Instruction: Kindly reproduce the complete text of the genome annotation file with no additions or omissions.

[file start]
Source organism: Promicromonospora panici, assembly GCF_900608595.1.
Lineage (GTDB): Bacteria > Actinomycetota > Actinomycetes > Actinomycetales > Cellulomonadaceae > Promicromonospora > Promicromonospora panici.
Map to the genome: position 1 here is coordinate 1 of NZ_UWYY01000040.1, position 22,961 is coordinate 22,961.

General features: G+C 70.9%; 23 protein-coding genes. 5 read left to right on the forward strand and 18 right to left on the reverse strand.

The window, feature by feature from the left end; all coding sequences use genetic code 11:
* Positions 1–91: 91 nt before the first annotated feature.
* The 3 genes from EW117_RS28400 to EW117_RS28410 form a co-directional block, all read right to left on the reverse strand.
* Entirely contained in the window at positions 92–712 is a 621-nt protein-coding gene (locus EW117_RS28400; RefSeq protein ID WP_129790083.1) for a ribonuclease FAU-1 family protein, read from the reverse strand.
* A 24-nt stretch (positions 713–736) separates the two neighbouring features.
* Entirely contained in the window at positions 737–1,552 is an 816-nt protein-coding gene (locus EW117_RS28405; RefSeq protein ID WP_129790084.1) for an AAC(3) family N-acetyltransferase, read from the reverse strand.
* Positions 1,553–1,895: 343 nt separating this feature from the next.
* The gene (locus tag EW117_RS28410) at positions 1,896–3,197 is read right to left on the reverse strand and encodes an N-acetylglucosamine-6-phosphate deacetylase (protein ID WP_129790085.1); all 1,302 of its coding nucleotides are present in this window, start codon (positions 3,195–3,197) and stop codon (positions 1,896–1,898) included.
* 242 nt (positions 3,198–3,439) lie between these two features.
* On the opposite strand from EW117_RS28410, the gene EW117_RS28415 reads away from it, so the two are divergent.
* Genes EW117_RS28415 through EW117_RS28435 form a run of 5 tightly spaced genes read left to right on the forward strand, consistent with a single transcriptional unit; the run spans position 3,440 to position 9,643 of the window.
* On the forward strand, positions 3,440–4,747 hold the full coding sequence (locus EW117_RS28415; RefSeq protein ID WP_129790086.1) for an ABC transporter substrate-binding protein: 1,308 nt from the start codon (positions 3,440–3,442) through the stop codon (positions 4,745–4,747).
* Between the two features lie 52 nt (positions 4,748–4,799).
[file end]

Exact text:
Source organism: Promicromonospora panici, assembly GCF_900608595.1.
Lineage (GTDB): Bacteria > Actinomycetota > Actinomycetes > Actinomycetales > Cellulomonadaceae > Promicromonospora > Promicromonospora panici.
Map to the genome: position 1 here is coordinate 1 of NZ_UWYY01000040.1, position 22,961 is coordinate 22,961.

General features: G+C 70.9%; 23 protein-coding genes. 5 read left to right on the forward strand and 18 right to left on the reverse strand.

The window, feature by feature from the left end; all coding sequences use genetic code 11:
* Positions 1–91: 91 nt before the first annotated feature.
* The 3 genes from EW117_RS28400 to EW117_RS28410 form a co-directional block, all read right to left on the reverse strand.
* Entirely contained in the window at positions 92–712 is a 621-nt protein-coding gene (locus EW117_RS28400; RefSeq protein ID WP_129790083.1) for a ribonuclease FAU-1 family protein, read from the reverse strand.
* A 24-nt stretch (positions 713–736) separates the two neighbouring features.
* Entirely contained in the window at positions 737–1,552 is an 816-nt protein-coding gene (locus EW117_RS28405; RefSeq protein ID WP_129790084.1) for an AAC(3) family N-acetyltransferase, read from the reverse strand.
* Positions 1,553–1,895: 343 nt separating this feature from the next.
* The gene (locus tag EW117_RS28410) at positions 1,896–3,197 is read right to left on the reverse strand and encodes an N-acetylglucosamine-6-phosphate deacetylase (protein ID WP_129790085.1); all 1,302 of its coding nucleotides are present in this window, start codon (positions 3,195–3,197) and stop codon (positions 1,896–1,898) included.
* 242 nt (positions 3,198–3,439) lie between these two features.
* On the opposite strand from EW117_RS28410, the gene EW117_RS28415 reads away from it, so the two are divergent.
* Genes EW117_RS28415 through EW117_RS28435 form a run of 5 tightly spaced genes read left to right on the forward strand, consistent with a single transcriptional unit; the run spans position 3,440 to position 9,643 of the window.
* On the forward strand, positions 3,440–4,747 hold the full coding sequence (locus EW117_RS28415; RefSeq protein ID WP_129790086.1) for an ABC transporter substrate-binding protein: 1,308 nt from the start codon (positions 3,440–3,442) through the stop codon (positions 4,745–4,747).
* Between the two features lie 52 nt (positions 4,748–4,799).